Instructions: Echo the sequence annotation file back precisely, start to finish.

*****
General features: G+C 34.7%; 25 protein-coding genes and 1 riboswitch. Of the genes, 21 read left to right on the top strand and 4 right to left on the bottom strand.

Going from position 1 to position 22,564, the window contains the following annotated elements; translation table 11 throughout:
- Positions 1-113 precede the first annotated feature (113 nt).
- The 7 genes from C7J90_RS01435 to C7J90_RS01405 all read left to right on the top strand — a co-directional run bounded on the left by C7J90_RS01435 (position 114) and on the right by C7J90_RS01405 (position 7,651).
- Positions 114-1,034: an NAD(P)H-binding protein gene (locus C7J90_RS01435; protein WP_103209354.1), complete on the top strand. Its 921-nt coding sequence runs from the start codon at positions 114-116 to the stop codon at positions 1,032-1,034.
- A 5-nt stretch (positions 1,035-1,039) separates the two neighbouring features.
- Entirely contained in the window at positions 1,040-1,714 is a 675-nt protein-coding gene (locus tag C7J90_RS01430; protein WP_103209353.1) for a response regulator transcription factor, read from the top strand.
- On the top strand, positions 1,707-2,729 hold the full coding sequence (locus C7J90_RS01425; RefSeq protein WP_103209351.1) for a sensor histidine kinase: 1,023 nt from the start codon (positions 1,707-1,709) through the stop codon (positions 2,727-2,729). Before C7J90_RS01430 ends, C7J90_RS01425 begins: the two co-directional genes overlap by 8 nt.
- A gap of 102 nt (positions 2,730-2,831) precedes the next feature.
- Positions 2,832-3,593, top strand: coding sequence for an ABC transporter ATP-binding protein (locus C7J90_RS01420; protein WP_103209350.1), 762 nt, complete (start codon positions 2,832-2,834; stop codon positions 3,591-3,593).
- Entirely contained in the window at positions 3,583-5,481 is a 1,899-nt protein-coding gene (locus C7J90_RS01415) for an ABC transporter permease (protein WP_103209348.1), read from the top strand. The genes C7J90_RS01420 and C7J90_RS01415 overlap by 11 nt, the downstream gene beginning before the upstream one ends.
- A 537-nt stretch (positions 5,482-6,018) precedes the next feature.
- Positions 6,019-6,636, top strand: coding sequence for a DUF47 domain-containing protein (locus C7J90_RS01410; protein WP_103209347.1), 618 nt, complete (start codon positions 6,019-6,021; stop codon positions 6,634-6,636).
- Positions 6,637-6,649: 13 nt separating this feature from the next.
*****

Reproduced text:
General features: G+C 34.7%; 25 protein-coding genes and 1 riboswitch. Of the genes, 21 read left to right on the top strand and 4 right to left on the bottom strand.

Going from position 1 to position 22,564, the window contains the following annotated elements; translation table 11 throughout:
- Positions 1-113 precede the first annotated feature (113 nt).
- The 7 genes from C7J90_RS01435 to C7J90_RS01405 all read left to right on the top strand — a co-directional run bounded on the left by C7J90_RS01435 (position 114) and on the right by C7J90_RS01405 (position 7,651).
- Positions 114-1,034: an NAD(P)H-binding protein gene (locus C7J90_RS01435; protein WP_103209354.1), complete on the top strand. Its 921-nt coding sequence runs from the start codon at positions 114-116 to the stop codon at positions 1,032-1,034.
- A 5-nt stretch (positions 1,035-1,039) separates the two neighbouring features.
- Entirely contained in the window at positions 1,040-1,714 is a 675-nt protein-coding gene (locus tag C7J90_RS01430; protein WP_103209353.1) for a response regulator transcription factor, read from the top strand.
- On the top strand, positions 1,707-2,729 hold the full coding sequence (locus C7J90_RS01425; RefSeq protein WP_103209351.1) for a sensor histidine kinase: 1,023 nt from the start codon (positions 1,707-1,709) through the stop codon (positions 2,727-2,729). Before C7J90_RS01430 ends, C7J90_RS01425 begins: the two co-directional genes overlap by 8 nt.
- A gap of 102 nt (positions 2,730-2,831) precedes the next feature.
- Positions 2,832-3,593, top strand: coding sequence for an ABC transporter ATP-binding protein (locus C7J90_RS01420; protein WP_103209350.1), 762 nt, complete (start codon positions 2,832-2,834; stop codon positions 3,591-3,593).
- Entirely contained in the window at positions 3,583-5,481 is a 1,899-nt protein-coding gene (locus C7J90_RS01415) for an ABC transporter permease (protein WP_103209348.1), read from the top strand. The genes C7J90_RS01420 and C7J90_RS01415 overlap by 11 nt, the downstream gene beginning before the upstream one ends.
- A 537-nt stretch (positions 5,482-6,018) precedes the next feature.
- Positions 6,019-6,636, top strand: coding sequence for a DUF47 domain-containing protein (locus C7J90_RS01410; protein WP_103209347.1), 618 nt, complete (start codon positions 6,019-6,021; stop codon positions 6,634-6,636).
- Positions 6,637-6,649: 13 nt separating this feature from the next.